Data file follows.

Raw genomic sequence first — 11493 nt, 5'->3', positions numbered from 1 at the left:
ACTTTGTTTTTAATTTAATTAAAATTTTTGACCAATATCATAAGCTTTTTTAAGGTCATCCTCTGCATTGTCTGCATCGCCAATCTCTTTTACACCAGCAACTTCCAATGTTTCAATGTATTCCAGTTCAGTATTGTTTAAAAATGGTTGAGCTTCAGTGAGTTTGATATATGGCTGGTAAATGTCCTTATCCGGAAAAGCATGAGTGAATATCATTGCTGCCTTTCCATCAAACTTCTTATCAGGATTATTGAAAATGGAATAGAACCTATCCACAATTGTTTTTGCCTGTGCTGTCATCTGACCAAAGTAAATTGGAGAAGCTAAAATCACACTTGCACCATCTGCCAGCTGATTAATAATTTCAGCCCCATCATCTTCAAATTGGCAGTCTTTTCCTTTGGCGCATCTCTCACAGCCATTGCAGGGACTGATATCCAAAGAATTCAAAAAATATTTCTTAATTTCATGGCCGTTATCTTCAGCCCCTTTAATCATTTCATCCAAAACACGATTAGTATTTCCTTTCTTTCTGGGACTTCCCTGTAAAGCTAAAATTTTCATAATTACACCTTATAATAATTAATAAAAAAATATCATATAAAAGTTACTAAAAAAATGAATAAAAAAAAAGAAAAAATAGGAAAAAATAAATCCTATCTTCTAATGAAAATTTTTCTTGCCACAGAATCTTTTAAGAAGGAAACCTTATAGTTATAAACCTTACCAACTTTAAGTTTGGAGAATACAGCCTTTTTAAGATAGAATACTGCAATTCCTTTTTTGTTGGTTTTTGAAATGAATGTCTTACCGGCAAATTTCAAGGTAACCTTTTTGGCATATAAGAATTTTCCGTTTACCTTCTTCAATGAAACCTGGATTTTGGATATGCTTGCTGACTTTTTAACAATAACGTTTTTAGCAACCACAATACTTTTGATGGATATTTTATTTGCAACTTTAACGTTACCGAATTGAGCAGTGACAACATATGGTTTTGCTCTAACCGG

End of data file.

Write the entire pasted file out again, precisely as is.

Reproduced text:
Raw genomic sequence first — 11493 nt, 5'->3', positions numbered from 1 at the left:
ACTTTGTTTTTAATTTAATTAAAATTTTTGACCAATATCATAAGCTTTTTTAAGGTCATCCTCTGCATTGTCTGCATCGCCAATCTCTTTTACACCAGCAACTTCCAATGTTTCAATGTATTCCAGTTCAGTATTGTTTAAAAATGGTTGAGCTTCAGTGAGTTTGATATATGGCTGGTAAATGTCCTTATCCGGAAAAGCATGAGTGAATATCATTGCTGCCTTTCCATCAAACTTCTTATCAGGATTATTGAAAATGGAATAGAACCTATCCACAATTGTTTTTGCCTGTGCTGTCATCTGACCAAAGTAAATTGGAGAAGCTAAAATCACACTTGCACCATCTGCCAGCTGATTAATAATTTCAGCCCCATCATCTTCAAATTGGCAGTCTTTTCCTTTGGCGCATCTCTCACAGCCATTGCAGGGACTGATATCCAAAGAATTCAAAAAATATTTCTTAATTTCATGGCCGTTATCTTCAGCCCCTTTAATCATTTCATCCAAAACACGATTAGTATTTCCTTTCTTTCTGGGACTTCCCTGTAAAGCTAAAATTTTCATAATTACACCTTATAATAATTAATAAAAAAATATCATATAAAAGTTACTAAAAAAATGAATAAAAAAAAAGAAAAAATAGGAAAAAATAAATCCTATCTTCTAATGAAAATTTTTCTTGCCACAGAATCTTTTAAGAAGGAAACCTTATAGTTATAAACCTTACCAACTTTAAGTTTGGAGAATACAGCCTTTTTAAGATAGAATACTGCAATTCCTTTTTTGTTGGTTTTTGAAATGAATGTCTTACCGGCAAATTTCAAGGTAACCTTTTTGGCATATAAGAATTTTCCGTTTACCTTCTTCAATGAAACCTGGATTTTGGATATGCTTGCTGACTTTTTAACAATAACGTTTTTAGCAACCACAATACTTTTGATGGATATTTTATTTGCAACTTTAACGTTACCGAATTGAGCAGTGACAACATATGGTTTTGCTCTAACCGG